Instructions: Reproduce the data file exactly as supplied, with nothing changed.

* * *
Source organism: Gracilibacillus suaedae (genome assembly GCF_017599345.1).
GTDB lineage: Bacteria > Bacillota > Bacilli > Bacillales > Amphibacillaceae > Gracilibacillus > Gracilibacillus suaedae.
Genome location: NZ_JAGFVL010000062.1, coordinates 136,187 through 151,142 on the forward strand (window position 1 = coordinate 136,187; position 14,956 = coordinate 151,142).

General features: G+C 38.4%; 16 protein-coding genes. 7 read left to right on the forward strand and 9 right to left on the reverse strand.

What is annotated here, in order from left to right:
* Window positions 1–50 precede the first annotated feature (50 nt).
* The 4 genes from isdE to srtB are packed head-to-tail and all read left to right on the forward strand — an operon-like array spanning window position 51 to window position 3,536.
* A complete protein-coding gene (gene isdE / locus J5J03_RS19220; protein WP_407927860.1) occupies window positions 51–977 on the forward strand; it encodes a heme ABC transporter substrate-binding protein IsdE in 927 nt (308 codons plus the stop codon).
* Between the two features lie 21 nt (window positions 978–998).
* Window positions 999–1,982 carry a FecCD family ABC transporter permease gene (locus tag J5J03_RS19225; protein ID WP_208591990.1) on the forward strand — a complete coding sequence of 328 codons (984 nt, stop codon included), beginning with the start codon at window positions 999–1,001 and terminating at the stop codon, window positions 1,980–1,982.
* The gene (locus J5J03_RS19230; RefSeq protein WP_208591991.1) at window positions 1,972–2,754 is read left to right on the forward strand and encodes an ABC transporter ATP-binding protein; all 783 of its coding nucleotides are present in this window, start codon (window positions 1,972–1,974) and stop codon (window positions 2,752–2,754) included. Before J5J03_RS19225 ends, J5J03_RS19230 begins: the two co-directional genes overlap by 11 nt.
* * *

Source organism: Gracilibacillus suaedae (genome assembly GCF_017599345.1).
GTDB lineage: Bacteria > Bacillota > Bacilli > Bacillales > Amphibacillaceae > Gracilibacillus > Gracilibacillus suaedae.
Genome location: NZ_JAGFVL010000062.1, coordinates 136,187 through 151,142 on the forward strand (window position 1 = coordinate 136,187; position 14,956 = coordinate 151,142).

General features: G+C 38.4%; 16 protein-coding genes. 7 read left to right on the forward strand and 9 right to left on the reverse strand.

What is annotated here, in order from left to right:
* Window positions 1–50 precede the first annotated feature (50 nt).
* The 4 genes from isdE to srtB are packed head-to-tail and all read left to right on the forward strand — an operon-like array spanning window position 51 to window position 3,536.
* A complete protein-coding gene (gene isdE / locus J5J03_RS19220; protein WP_407927860.1) occupies window positions 51–977 on the forward strand; it encodes a heme ABC transporter substrate-binding protein IsdE in 927 nt (308 codons plus the stop codon).
* Between the two features lie 21 nt (window positions 978–998).
* Window positions 999–1,982 carry a FecCD family ABC transporter permease gene (locus tag J5J03_RS19225; protein ID WP_208591990.1) on the forward strand — a complete coding sequence of 328 codons (984 nt, stop codon included), beginning with the start codon at window positions 999–1,001 and terminating at the stop codon, window positions 1,980–1,982.
* The gene (locus J5J03_RS19230; RefSeq protein WP_208591991.1) at window positions 1,972–2,754 is read left to right on the forward strand and encodes an ABC transporter ATP-binding protein; all 783 of its coding nucleotides are present in this window, start codon (window positions 1,972–1,974) and stop codon (window positions 2,752–2,754) included. Before J5J03_RS19225 ends, J5J03_RS19230 begins: the two co-directional genes overlap by 11 nt.